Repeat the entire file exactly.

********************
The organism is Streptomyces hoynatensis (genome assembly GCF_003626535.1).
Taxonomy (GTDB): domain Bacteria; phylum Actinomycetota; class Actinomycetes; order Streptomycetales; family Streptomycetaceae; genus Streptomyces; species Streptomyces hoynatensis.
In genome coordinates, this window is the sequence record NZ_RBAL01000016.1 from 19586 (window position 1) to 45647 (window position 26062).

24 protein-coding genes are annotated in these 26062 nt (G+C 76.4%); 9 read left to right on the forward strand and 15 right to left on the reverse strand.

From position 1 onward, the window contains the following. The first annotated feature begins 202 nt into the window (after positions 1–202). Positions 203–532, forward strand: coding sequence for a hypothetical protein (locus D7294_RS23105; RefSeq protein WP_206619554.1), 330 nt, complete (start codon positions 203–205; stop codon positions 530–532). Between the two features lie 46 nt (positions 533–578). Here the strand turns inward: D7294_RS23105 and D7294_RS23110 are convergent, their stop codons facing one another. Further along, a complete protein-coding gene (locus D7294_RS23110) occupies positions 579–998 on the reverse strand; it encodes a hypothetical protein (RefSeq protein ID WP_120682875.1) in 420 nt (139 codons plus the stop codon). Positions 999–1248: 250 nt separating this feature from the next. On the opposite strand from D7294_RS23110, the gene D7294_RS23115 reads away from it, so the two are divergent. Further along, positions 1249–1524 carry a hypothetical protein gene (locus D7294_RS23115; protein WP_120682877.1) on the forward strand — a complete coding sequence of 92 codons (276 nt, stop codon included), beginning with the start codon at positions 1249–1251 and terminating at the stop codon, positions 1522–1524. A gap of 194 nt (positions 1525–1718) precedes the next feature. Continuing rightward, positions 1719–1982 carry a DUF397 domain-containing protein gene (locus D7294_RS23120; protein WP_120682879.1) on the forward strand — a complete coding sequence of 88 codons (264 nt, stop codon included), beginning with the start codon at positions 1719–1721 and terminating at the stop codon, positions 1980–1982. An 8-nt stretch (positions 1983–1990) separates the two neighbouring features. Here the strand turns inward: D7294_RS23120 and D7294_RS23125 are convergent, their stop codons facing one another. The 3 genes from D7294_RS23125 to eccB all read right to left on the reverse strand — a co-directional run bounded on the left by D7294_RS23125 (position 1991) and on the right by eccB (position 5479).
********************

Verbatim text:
The organism is Streptomyces hoynatensis (genome assembly GCF_003626535.1).
Taxonomy (GTDB): domain Bacteria; phylum Actinomycetota; class Actinomycetes; order Streptomycetales; family Streptomycetaceae; genus Streptomyces; species Streptomyces hoynatensis.
In genome coordinates, this window is the sequence record NZ_RBAL01000016.1 from 19586 (window position 1) to 45647 (window position 26062).

24 protein-coding genes are annotated in these 26062 nt (G+C 76.4%); 9 read left to right on the forward strand and 15 right to left on the reverse strand.

From position 1 onward, the window contains the following. The first annotated feature begins 202 nt into the window (after positions 1–202). Positions 203–532, forward strand: coding sequence for a hypothetical protein (locus D7294_RS23105; RefSeq protein WP_206619554.1), 330 nt, complete (start codon positions 203–205; stop codon positions 530–532). Between the two features lie 46 nt (positions 533–578). Here the strand turns inward: D7294_RS23105 and D7294_RS23110 are convergent, their stop codons facing one another. Further along, a complete protein-coding gene (locus D7294_RS23110) occupies positions 579–998 on the reverse strand; it encodes a hypothetical protein (RefSeq protein ID WP_120682875.1) in 420 nt (139 codons plus the stop codon). Positions 999–1248: 250 nt separating this feature from the next. On the opposite strand from D7294_RS23110, the gene D7294_RS23115 reads away from it, so the two are divergent. Further along, positions 1249–1524 carry a hypothetical protein gene (locus D7294_RS23115; protein WP_120682877.1) on the forward strand — a complete coding sequence of 92 codons (276 nt, stop codon included), beginning with the start codon at positions 1249–1251 and terminating at the stop codon, positions 1522–1524. A gap of 194 nt (positions 1525–1718) precedes the next feature. Continuing rightward, positions 1719–1982 carry a DUF397 domain-containing protein gene (locus D7294_RS23120; protein WP_120682879.1) on the forward strand — a complete coding sequence of 88 codons (264 nt, stop codon included), beginning with the start codon at positions 1719–1721 and terminating at the stop codon, positions 1980–1982. An 8-nt stretch (positions 1983–1990) separates the two neighbouring features. Here the strand turns inward: D7294_RS23120 and D7294_RS23125 are convergent, their stop codons facing one another. The 3 genes from D7294_RS23125 to eccB all read right to left on the reverse strand — a co-directional run bounded on the left by D7294_RS23125 (position 1991) and on the right by eccB (position 5479).